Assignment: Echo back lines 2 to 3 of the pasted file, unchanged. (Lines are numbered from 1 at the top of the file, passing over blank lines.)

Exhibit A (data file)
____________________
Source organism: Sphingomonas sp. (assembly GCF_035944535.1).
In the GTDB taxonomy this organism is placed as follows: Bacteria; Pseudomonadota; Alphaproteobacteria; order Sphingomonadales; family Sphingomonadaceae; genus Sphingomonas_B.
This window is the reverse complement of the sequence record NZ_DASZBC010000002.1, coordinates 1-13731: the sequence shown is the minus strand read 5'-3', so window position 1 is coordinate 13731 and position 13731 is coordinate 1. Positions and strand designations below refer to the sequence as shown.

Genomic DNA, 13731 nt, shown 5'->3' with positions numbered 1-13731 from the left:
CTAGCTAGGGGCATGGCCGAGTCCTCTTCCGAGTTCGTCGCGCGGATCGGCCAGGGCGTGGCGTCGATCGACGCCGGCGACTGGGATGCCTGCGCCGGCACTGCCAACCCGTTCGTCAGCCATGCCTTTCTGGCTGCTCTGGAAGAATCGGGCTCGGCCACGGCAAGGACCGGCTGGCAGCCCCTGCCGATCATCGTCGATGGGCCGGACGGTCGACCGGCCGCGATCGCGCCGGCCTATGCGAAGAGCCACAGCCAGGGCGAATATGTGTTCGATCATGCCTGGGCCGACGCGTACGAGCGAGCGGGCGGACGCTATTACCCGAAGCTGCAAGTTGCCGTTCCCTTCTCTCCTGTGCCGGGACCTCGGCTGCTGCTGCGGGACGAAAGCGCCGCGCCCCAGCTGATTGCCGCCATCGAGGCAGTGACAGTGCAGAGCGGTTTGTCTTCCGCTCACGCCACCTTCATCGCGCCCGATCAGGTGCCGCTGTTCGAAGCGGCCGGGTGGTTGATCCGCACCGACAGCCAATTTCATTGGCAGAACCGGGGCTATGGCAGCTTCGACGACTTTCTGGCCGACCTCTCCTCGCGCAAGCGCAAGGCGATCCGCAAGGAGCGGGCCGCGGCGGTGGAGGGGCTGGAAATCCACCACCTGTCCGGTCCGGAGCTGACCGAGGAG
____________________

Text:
In the GTDB taxonomy this organism is placed as follows: Bacteria; Pseudomonadota; Alphaproteobacteria; order Sphingomonadales; family Sphingomonadaceae; genus Sphingomonas_B.
This window is the reverse complement of the sequence record NZ_DASZBC010000002.1, coordinates 1-13731: the sequence shown is the minus strand read 5'-3', so window position 1 is coordinate 13731 and position 13731 is coordinate 1. Positions and strand designations below refer to the sequence as shown.